Mark Misukanis: Minnesota colleges over-produce some degrees, under-produce others, specialist says

The Civic Caucus,, also spoke with Mark Misukanis about Minnesota's looming workforce crisis. Misukanis is an assistant professor at Metropolitan State University in St. Paul, where he teaches courses on the economics and administ...

Mark Misukanis

The Civic Caucus,, also spoke with Mark Misukanis about Minnesota's looming workforce crisis. Misukanis is an assistant professor at Metropolitan State University in St. Paul, where he teaches courses on the economics and administration of higher education. He also is a former director of finance and research at the Minnesota Office of Higher Education.

Minnesota already has the share of people with postsecondary education that Georgetown University's Anthony Carnevale said the state would need to meet job demands by 2018, Misukanis said.

Carnevale predicted that 70 percent of the jobs in Minnesota would require some level of postsecondary credential by 2018. And "we're already there," Misukanis said, referencing a table he prepared in January.

His figures show that the share of people in different age cohorts with at least some postsecondary education is as follows:

Ages 18 to 24: 61 percent;


Ages 25 to 34: 74 percent;

Ages 35 to 44: 74 percent;

Ages 45 to 64: 68 percent;

Ages 65 and over: 49 percent.

So, "where's the urgency?" Misukanis asked. "We're where Carnevale said we need to be. We should ask the question whether this is where we should be."

In fact, Misukanis' own projections suggest a need for the awarding of significantly fewer associate and bachelor degrees than the Georgetown model predicts..

"This results in the underemployment of highly educated people," Misukanis said. "We may be over-producing one kind of degree and under-producing other degrees needed by the economy. This results in curricula based on student demand, not on employer demand for certain qualifications.

"The question of alignment is important. More current and extended research is needed to address this question."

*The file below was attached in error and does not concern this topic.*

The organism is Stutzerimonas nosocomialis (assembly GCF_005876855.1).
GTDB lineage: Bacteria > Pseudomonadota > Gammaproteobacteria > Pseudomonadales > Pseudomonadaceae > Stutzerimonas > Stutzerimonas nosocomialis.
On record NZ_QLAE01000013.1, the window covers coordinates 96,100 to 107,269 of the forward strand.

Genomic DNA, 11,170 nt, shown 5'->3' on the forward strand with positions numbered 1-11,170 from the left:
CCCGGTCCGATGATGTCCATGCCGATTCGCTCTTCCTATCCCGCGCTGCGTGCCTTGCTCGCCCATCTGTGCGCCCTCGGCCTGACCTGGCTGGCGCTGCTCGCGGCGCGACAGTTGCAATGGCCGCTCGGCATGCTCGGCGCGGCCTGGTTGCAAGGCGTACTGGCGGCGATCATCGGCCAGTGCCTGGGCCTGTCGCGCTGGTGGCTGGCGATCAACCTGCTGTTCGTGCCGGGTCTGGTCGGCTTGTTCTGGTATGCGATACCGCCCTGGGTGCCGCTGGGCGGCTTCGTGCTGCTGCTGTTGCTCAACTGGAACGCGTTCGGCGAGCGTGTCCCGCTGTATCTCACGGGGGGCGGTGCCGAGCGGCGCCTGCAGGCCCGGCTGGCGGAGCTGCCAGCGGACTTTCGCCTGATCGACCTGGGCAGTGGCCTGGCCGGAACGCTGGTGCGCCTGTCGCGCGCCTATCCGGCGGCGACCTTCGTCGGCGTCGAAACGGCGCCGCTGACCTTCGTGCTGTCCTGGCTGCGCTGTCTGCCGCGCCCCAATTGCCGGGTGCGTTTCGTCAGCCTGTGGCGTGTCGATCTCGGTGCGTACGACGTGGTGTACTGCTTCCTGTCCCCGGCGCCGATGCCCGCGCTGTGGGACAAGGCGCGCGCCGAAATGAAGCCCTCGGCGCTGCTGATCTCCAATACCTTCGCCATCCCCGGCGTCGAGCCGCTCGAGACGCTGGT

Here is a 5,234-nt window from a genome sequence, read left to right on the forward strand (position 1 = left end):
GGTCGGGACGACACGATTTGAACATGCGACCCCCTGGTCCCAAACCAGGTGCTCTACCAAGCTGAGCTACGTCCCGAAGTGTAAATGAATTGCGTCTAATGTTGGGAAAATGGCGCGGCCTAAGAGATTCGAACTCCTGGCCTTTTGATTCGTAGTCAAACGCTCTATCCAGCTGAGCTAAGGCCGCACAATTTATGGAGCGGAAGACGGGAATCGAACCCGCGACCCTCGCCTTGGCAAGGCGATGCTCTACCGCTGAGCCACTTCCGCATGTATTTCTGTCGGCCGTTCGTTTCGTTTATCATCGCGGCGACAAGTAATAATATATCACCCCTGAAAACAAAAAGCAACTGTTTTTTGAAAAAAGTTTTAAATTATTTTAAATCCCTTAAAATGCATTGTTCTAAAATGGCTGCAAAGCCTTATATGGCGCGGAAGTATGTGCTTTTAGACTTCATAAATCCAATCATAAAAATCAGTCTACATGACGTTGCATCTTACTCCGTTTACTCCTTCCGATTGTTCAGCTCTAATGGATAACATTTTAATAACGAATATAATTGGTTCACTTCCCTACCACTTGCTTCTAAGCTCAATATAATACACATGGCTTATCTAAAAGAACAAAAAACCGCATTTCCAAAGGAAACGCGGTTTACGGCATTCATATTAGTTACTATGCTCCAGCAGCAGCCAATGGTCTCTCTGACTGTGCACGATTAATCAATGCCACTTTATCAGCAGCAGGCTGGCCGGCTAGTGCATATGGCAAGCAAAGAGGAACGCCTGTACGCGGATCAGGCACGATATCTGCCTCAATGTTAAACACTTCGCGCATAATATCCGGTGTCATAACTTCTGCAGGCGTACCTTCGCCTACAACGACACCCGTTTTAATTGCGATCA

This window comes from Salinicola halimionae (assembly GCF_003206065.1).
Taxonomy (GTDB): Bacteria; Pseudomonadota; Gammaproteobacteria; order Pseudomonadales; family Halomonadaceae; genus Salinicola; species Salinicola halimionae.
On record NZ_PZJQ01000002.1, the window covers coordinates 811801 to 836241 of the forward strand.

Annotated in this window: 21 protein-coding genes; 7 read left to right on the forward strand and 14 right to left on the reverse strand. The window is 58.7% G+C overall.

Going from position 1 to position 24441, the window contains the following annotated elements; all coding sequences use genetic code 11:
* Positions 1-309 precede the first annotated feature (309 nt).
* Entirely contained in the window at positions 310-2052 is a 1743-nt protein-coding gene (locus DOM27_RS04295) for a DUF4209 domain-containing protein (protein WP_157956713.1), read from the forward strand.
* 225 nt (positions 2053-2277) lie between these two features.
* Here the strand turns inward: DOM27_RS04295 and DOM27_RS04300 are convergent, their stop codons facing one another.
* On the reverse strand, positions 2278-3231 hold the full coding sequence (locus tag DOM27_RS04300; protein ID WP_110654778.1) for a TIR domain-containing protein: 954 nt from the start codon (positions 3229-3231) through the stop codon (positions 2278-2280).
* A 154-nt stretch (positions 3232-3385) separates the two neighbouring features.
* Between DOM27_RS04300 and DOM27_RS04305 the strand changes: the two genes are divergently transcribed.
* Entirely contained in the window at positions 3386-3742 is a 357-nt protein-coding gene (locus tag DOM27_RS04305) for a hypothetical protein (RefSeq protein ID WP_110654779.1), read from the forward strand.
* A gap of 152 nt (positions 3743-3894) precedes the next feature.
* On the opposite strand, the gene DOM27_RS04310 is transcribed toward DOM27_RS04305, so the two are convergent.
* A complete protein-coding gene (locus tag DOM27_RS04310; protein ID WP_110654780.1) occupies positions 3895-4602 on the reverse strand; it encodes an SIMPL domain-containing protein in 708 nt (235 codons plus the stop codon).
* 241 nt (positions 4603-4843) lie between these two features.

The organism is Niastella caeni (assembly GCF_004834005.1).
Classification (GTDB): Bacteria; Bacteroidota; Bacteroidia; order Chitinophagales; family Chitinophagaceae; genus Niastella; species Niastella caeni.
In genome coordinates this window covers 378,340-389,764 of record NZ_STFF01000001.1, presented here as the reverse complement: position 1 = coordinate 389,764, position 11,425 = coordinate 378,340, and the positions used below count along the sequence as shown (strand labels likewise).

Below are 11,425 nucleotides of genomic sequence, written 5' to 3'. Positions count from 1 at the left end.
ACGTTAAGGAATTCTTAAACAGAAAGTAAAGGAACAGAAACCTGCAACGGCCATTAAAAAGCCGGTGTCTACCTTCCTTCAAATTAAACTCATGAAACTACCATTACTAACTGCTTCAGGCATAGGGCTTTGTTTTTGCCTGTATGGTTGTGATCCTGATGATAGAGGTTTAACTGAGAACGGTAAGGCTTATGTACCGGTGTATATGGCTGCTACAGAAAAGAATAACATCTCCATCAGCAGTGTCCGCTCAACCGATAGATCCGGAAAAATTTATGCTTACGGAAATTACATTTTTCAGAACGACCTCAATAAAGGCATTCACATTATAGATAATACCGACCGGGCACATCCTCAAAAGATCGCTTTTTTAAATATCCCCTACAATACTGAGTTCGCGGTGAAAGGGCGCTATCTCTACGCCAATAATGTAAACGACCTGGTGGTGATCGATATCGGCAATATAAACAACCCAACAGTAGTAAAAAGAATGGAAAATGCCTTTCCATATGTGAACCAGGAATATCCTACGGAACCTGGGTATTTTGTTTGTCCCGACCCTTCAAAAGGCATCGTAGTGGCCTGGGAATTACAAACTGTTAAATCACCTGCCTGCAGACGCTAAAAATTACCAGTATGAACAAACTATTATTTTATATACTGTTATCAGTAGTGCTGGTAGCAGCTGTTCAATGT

People in higher education will deal with a range of other issues, but they won't deal with their own institutions. "There's no agreement as to what America's higher education system is supposed to do," an interviewer commented. And Misukanis agreed, saying, "The problem is, there's nobody out there to generate the conversation. It's not going to come out of higher education. The institutions are busy running themselves and not looking at the bigger picture. A governor deeply engaged in this could move things."

For a long time, we've been educating people just to be educated, without looking at the future of the world of work, an interviewer commented. The interviewer asked Misukanis how much more connectivity there should be between business and industry and education.

"I call this business vs. religion," Misukanis responded. "The side that argues education for education's sake takes on a religious sense. That would be OK if it were all self-paid, but once you have tax dollars involved, you have to ask yourself the hard question: How do we think about what we're paying for?"

It's hard to distinguish between the public and private return on education. "They both exist at the same time," Misukanis said. But government appropriations to higher education institutions are going down in every state, he said, indicating less support for the idea of a public return on education.

The advantage Minnesota's workforce has had historically is its composition. "We're not any smarter than people in Iowa, Illinois or China," Misukanis said. "Our advantage is the composition of the population. Our high personal income per capita is due to our industry and occupational structure. We have industries with occupations here that pay more. We've needed a workforce that could serve those industries."

There have been many good higher education committee chairs at the Legislature, but they never asked the tough questions. "We used to ask institutions for their instructional costs," Misukanis said. Now, he said, it's impossible to get data on instructional costs from certain large institutions. "They know," he said, "but they won't give them."

"We can't get transparency," he said. "How do you understand something if you can't get inside the tent? We don't know if we are underinvesting in higher education."

Misukanis noted that the Legislature used to appropriate money separately for research at the U of M. Now it's all rolled into one big appropriation, and the university can determine itself how to use the money. "They hate set-asides of funds," he said.


Meanwhile, a larger percentage of Minnesota young people in the 18-to-24 age group has not graduated from high school (12.9 percent) than in the older age groups. The percentage of non-graduates in the older working-age cohorts ranges from 5.7 percent among 45- to 64-year-olds to 7.0 percent for 25- to 34-year-olds. The interviewer who noted this trend commented that maybe we should be focusing on what's going on in the K-12 system that it's failing to prepare so many young people.

Misukanis attributed part of that phenomenon to recent demographic changes in Minnesota, resulting in larger shares of racial minority populations in the state. "But the public policy response is ad hoc and very disparate, not consistent, strategic or systematic," he said. "This is a fundamental issue."

What To Read Next
Get Local